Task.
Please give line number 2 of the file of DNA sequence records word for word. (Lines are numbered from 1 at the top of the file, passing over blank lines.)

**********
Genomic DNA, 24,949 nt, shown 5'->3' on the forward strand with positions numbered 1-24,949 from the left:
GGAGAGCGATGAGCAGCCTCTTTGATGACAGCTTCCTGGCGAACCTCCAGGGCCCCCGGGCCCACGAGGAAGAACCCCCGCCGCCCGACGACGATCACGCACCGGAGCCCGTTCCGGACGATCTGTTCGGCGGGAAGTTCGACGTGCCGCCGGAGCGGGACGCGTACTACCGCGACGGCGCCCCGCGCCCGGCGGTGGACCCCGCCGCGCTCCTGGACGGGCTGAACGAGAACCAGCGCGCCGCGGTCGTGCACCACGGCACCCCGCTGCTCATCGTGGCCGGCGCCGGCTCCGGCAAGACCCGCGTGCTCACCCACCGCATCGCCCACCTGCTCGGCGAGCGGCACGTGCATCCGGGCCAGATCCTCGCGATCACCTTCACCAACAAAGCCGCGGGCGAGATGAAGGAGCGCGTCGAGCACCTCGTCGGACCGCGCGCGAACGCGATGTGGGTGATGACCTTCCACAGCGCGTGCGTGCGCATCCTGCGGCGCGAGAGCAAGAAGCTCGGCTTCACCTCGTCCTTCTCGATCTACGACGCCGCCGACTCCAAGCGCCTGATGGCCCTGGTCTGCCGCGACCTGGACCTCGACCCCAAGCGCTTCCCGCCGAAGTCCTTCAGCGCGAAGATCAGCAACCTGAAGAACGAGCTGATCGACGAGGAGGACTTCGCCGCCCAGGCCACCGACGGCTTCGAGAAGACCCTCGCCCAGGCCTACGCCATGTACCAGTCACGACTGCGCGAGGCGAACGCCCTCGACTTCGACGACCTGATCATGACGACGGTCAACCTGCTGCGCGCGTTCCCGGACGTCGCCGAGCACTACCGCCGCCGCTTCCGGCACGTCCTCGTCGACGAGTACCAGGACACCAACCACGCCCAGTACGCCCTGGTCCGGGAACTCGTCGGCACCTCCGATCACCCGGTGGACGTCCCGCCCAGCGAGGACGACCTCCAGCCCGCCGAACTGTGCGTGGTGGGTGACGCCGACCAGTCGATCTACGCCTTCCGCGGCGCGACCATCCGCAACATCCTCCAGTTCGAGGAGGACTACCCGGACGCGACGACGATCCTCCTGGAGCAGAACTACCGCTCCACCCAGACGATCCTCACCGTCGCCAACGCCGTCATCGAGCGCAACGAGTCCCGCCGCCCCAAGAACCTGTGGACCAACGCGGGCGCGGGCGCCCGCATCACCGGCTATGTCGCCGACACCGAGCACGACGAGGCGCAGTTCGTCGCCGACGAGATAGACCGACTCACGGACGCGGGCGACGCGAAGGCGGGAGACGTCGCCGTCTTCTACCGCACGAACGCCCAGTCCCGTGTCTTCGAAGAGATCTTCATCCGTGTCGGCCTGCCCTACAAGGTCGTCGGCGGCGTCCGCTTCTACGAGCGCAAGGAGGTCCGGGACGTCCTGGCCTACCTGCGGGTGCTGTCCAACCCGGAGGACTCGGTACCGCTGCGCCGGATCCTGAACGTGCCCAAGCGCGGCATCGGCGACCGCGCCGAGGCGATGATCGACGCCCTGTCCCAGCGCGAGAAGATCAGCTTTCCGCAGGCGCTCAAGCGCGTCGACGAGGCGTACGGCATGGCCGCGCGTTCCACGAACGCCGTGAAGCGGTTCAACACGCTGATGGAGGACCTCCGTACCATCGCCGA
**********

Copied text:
GGAGAGCGATGAGCAGCCTCTTTGATGACAGCTTCCTGGCGAACCTCCAGGGCCCCCGGGCCCACGAGGAAGAACCCCCGCCGCCCGACGACGATCACGCACCGGAGCCCGTTCCGGACGATCTGTTCGGCGGGAAGTTCGACGTGCCGCCGGAGCGGGACGCGTACTACCGCGACGGCGCCCCGCGCCCGGCGGTGGACCCCGCCGCGCTCCTGGACGGGCTGAACGAGAACCAGCGCGCCGCGGTCGTGCACCACGGCACCCCGCTGCTCATCGTGGCCGGCGCCGGCTCCGGCAAGACCCGCGTGCTCACCCACCGCATCGCCCACCTGCTCGGCGAGCGGCACGTGCATCCGGGCCAGATCCTCGCGATCACCTTCACCAACAAAGCCGCGGGCGAGATGAAGGAGCGCGTCGAGCACCTCGTCGGACCGCGCGCGAACGCGATGTGGGTGATGACCTTCCACAGCGCGTGCGTGCGCATCCTGCGGCGCGAGAGCAAGAAGCTCGGCTTCACCTCGTCCTTCTCGATCTACGACGCCGCCGACTCCAAGCGCCTGATGGCCCTGGTCTGCCGCGACCTGGACCTCGACCCCAAGCGCTTCCCGCCGAAGTCCTTCAGCGCGAAGATCAGCAACCTGAAGAACGAGCTGATCGACGAGGAGGACTTCGCCGCCCAGGCCACCGACGGCTTCGAGAAGACCCTCGCCCAGGCCTACGCCATGTACCAGTCACGACTGCGCGAGGCGAACGCCCTCGACTTCGACGACCTGATCATGACGACGGTCAACCTGCTGCGCGCGTTCCCGGACGTCGCCGAGCACTACCGCCGCCGCTTCCGGCACGTCCTCGTCGACGAGTACCAGGACACCAACCACGCCCAGTACGCCCTGGTCCGGGAACTCGTCGGCACCTCCGATCACCCGGTGGACGTCCCGCCCAGCGAGGACGACCTCCAGCCCGCCGAACTGTGCGTGGTGGGTGACGCCGACCAGTCGATCTACGCCTTCCGCGGCGCGACCATCCGCAACATCCTCCAGTTCGAGGAGGACTACCCGGACGCGACGACGATCCTCCTGGAGCAGAACTACCGCTCCACCCAGACGATCCTCACCGTCGCCAACGCCGTCATCGAGCGCAACGAGTCCCGCCGCCCCAAGAACCTGTGGACCAACGCGGGCGCGGGCGCCCGCATCACCGGCTATGTCGCCGACACCGAGCACGACGAGGCGCAGTTCGTCGCCGACGAGATAGACCGACTCACGGACGCGGGCGACGCGAAGGCGGGAGACGTCGCCGTCTTCTACCGCACGAACGCCCAGTCCCGTGTCTTCGAAGAGATCTTCATCCGTGTCGGCCTGCCCTACAAGGTCGTCGGCGGCGTCCGCTTCTACGAGCGCAAGGAGGTCCGGGACGTCCTGGCCTACCTGCGGGTGCTGTCCAACCCGGAGGACTCGGTACCGCTGCGCCGGATCCTGAACGTGCCCAAGCGCGGCATCGGCGACCGCGCCGAGGCGATGATCGACGCCCTGTCCCAGCGCGAGAAGATCAGCTTTCCGCAGGCGCTCAAGCGCGTCGACGAGGCGTACGGCATGGCCGCGCGTTCCACGAACGCCGTGAAGCGGTTCAACACGCTGATGGAGGACCTCCGTACCATCGCCGA